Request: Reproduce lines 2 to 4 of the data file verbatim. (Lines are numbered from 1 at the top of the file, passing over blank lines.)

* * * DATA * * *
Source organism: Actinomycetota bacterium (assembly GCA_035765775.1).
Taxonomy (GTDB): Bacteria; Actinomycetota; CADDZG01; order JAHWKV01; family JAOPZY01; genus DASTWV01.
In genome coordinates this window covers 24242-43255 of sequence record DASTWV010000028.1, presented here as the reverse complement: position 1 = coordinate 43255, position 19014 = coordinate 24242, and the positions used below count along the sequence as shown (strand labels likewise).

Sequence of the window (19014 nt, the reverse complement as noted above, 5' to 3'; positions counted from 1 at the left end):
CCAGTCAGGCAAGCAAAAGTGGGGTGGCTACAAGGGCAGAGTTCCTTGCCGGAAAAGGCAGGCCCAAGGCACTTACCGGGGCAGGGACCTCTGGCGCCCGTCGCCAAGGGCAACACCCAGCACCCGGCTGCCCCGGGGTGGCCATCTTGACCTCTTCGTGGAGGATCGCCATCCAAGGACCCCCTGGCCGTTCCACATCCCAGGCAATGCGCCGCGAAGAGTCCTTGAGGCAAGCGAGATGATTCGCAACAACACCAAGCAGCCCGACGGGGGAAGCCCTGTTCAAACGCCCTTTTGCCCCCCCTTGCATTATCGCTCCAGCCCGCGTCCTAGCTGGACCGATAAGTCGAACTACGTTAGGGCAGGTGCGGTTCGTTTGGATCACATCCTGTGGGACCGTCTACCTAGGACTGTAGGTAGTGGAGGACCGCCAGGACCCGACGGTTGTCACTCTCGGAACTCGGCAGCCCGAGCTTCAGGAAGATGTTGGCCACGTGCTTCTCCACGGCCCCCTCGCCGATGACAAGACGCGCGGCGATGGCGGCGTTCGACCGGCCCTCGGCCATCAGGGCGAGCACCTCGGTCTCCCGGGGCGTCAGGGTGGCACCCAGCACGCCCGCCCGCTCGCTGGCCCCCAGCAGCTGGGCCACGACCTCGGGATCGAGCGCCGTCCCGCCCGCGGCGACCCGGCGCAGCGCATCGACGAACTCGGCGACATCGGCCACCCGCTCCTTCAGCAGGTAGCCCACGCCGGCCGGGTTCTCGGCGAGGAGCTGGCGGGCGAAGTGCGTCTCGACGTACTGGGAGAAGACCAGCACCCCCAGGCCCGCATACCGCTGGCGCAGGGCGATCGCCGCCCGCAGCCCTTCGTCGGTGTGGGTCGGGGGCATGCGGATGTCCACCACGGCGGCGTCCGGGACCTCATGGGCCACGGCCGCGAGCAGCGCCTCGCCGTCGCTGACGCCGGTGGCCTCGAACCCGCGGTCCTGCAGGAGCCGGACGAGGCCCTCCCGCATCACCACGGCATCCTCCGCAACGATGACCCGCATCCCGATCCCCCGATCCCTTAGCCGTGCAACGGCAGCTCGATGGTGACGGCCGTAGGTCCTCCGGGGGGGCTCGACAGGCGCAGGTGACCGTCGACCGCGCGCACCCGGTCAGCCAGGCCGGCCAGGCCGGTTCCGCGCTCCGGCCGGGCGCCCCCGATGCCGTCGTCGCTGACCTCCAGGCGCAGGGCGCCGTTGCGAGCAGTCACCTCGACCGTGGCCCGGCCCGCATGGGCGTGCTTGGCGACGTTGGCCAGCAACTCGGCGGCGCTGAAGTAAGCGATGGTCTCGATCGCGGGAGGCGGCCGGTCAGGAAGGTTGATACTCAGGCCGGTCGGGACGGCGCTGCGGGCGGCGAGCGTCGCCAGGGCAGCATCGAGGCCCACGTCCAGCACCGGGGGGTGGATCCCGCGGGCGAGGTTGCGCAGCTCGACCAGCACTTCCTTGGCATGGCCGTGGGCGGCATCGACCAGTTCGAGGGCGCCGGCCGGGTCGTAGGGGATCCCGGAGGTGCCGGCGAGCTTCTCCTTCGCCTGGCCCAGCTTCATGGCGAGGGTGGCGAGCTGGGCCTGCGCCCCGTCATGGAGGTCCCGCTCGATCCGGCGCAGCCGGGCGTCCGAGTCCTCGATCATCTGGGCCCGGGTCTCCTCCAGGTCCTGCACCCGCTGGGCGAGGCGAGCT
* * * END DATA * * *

Taxonomy (GTDB): Bacteria; Actinomycetota; CADDZG01; order JAHWKV01; family JAOPZY01; genus DASTWV01.
In genome coordinates this window covers 24242-43255 of sequence record DASTWV010000028.1, presented here as the reverse complement: position 1 = coordinate 43255, position 19014 = coordinate 24242, and the positions used below count along the sequence as shown (strand labels likewise).

Sequence of the window (19014 nt, the reverse complement as noted above, 5' to 3'; positions counted from 1 at the left end):